Having a college degree is increasingly important in the U.S. labor market, and workers with a degree earn substantially more, on average, than those without. Recently there has been an unprecedented national focus on boosting the stubbornly low graduation rates of students in community colleges. Community colleges serve millions of the nation’s undergraduates, but only about one-third of those students graduate within five years. Graduation rates are even lower for students who enter college without the math, reading, or writing skills required for college-level courses and thus need to take developmental (remedial) courses. In addition, most college students take longer to graduate than is considered “normal.” For example, a survey of students who started at a public two-year college found that only 4 percent graduated with an associate’s degree within two years.
Educators have tried many reforms to help improve the success rates of community college students. Most of the reforms have been short term, lasting only one or two semesters, and have addressed no more than a few barriers to student success. The Accelerated Study in Associate Programs (ASAP) is an ambitious and promising exception. Operated by the City University of New York (CUNY), which serves over half a million students annually and is the largest public university system in the country, ASAP provides a comprehensive array of services and supports over a three-year period to help more students graduate and to help them graduate sooner. The program aims to simultaneously address multiple barriers to student achievement over multiple semesters, and is one of the most aggressive efforts in the country to improve the success rates of low-income students.
In 2007, CUNY, with the support and funding from the New York City Center for Economic Opportunity (CEO), launched ASAP at all six CUNY community colleges. ASAP requires students to attend college full time and provides them with a rich array of supports for three full years, including a tuition waiver that covers any gap between a student’s financial aid and tuition and fees, special seminars and block-scheduled classes, enhanced advising, career services, free MetroCards for use on public transportation, and free use of textbooks. In 2009, CUNY, in partnership with CEO and CEO’s evaluators, conducted an internal evaluation of ASAP and found very promising effects for participating students. At that point, CUNY decided to expand the program and commissioned MDRC to conduct an external study to test ASAP’s effects using a random assignment design, the “gold standard” methodology in program evaluation.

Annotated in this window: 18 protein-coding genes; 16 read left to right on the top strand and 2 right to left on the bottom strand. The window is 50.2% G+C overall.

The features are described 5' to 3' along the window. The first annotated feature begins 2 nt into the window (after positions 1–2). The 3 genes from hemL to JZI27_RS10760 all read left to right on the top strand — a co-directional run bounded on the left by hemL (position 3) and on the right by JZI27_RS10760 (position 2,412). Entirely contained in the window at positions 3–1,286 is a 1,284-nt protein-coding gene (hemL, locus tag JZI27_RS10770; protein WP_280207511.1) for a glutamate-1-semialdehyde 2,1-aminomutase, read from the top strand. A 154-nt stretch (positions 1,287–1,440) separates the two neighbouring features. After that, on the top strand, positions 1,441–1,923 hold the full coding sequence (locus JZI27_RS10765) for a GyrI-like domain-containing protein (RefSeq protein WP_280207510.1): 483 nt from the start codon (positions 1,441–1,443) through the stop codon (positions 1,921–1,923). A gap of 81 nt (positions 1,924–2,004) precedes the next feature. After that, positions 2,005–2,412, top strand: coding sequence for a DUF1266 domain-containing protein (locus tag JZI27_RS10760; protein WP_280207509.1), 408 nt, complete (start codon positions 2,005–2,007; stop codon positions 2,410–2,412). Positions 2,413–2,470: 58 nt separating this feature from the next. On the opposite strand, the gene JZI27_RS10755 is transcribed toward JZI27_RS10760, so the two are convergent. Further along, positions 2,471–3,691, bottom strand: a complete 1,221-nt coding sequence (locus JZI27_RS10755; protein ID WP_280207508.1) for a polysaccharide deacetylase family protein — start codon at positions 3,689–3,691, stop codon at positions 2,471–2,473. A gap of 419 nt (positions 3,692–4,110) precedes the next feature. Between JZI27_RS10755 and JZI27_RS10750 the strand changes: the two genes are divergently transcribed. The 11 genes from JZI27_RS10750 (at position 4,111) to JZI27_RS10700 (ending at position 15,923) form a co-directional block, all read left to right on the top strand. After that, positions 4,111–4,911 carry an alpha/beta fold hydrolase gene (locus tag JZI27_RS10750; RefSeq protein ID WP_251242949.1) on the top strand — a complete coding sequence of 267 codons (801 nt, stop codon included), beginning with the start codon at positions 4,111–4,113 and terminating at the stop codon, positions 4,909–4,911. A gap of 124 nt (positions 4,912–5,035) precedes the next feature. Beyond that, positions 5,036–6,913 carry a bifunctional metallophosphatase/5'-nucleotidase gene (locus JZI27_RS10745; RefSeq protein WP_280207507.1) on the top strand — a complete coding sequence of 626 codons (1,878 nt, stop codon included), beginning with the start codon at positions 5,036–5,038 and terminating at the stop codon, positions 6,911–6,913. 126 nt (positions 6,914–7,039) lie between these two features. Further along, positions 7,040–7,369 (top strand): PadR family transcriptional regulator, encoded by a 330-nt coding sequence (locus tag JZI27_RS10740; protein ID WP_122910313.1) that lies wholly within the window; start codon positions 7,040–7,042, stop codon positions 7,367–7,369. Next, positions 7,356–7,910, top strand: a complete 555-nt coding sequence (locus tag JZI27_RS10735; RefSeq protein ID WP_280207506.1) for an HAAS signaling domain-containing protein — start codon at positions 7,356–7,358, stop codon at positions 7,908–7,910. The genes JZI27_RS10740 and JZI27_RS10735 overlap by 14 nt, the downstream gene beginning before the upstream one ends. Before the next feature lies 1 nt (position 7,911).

MDRC’s study focuses on three CUNY community colleges: Borough of Manhattan, Kingsborough, and LaGuardia. For the study, ASAP targets low-income students who need one or two developmental courses to build their reading, writing, or math skills. The study compares ASAP with regular services and classes at the colleges. MDRC’s report provides results for the first two years of the three-year program. Key findings include effects on:
- Semester-to-semester retention. After the first semester, ASAP consistently increased the likelihood that students would enroll in each subsequent semester by 8 to 10 percentage points. The effect on enrolling in shorter intersessions (winter or summer) was even larger.
- Credits earned. ASAP increased the average number of credits earned over two years by 7.6 credits (37.9 for ASAP students vs. 30.4 for control students), a 25 percent increase that represents 13 percent of the college-level credits required to earn a degree.
- Graduation. ASAP increased the proportion of students who earned an associate’s degree in two years by 5.7 percentage points (14.5 percent for ASAP students vs. 8.7 percent for the control group). It’s important to note that these students had to fulfill developmental education requirements before earning at least 60 college-level credits to graduate. In fact, data from the first cohort of students in the study shows that this effect grows substantially by the two-and-a-half-year mark: 33.3 percent of program group members had earned an associate’s degree, compared with 18.2 percent of control group members — for an impact of 15.1 percentage points.
Based on results from their own internal study of early cohorts of students and the promising early effects from the random assignment evaluation, CUNY committed to substantially expanding ASAP beginning in fall 2012. By fall 2014, CUNY aims to serve over 4,000 students at the six participating community colleges — three times more than were served in fall 2012.